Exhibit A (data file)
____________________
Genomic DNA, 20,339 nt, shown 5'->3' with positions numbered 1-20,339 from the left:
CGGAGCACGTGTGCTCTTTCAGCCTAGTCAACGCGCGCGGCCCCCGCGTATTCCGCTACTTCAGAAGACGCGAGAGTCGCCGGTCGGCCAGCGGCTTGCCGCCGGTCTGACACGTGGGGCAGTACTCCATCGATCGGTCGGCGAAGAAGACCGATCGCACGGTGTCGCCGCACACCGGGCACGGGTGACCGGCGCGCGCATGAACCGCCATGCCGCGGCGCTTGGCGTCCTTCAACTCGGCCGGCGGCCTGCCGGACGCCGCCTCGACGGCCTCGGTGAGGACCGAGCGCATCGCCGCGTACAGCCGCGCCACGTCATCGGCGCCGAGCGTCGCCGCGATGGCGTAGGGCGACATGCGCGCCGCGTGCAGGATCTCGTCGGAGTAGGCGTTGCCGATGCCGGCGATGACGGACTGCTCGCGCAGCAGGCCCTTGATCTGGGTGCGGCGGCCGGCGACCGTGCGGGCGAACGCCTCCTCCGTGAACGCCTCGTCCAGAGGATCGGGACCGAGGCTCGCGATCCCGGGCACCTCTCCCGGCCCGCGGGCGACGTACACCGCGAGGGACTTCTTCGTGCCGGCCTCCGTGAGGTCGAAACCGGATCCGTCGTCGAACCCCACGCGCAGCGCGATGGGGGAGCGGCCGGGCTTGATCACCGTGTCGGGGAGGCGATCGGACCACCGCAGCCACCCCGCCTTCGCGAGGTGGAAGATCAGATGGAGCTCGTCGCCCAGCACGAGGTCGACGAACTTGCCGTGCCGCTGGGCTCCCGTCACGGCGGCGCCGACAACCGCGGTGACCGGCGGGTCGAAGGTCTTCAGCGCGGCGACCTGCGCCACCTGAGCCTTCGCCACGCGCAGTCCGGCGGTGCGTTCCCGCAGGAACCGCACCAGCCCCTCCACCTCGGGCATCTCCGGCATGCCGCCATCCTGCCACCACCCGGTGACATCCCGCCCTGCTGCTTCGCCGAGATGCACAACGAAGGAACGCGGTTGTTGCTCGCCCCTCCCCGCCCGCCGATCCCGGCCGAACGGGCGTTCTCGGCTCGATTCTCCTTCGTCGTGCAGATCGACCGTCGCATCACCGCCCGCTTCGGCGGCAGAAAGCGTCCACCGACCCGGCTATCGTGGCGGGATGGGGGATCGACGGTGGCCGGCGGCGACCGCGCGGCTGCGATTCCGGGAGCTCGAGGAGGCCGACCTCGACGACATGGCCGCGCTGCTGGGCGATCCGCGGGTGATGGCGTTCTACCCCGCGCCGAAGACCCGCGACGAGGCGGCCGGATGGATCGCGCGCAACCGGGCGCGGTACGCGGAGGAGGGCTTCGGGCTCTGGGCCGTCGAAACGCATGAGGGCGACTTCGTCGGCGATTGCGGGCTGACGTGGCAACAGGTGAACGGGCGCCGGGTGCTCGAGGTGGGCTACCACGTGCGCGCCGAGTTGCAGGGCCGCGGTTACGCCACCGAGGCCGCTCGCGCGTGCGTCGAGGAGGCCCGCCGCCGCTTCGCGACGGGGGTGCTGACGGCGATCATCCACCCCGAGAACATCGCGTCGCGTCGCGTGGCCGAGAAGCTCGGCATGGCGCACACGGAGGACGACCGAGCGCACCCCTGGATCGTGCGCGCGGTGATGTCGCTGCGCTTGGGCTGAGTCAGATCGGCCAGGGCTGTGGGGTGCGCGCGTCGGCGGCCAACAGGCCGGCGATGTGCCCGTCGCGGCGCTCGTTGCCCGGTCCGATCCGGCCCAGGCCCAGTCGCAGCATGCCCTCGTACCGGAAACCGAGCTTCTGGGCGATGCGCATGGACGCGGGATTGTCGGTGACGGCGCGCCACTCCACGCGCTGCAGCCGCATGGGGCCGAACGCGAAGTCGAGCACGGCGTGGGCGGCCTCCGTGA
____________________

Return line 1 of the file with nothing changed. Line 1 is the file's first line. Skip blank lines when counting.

Genomic DNA, 20,339 nt, shown 5'->3' with positions numbered 1-20,339 from the left: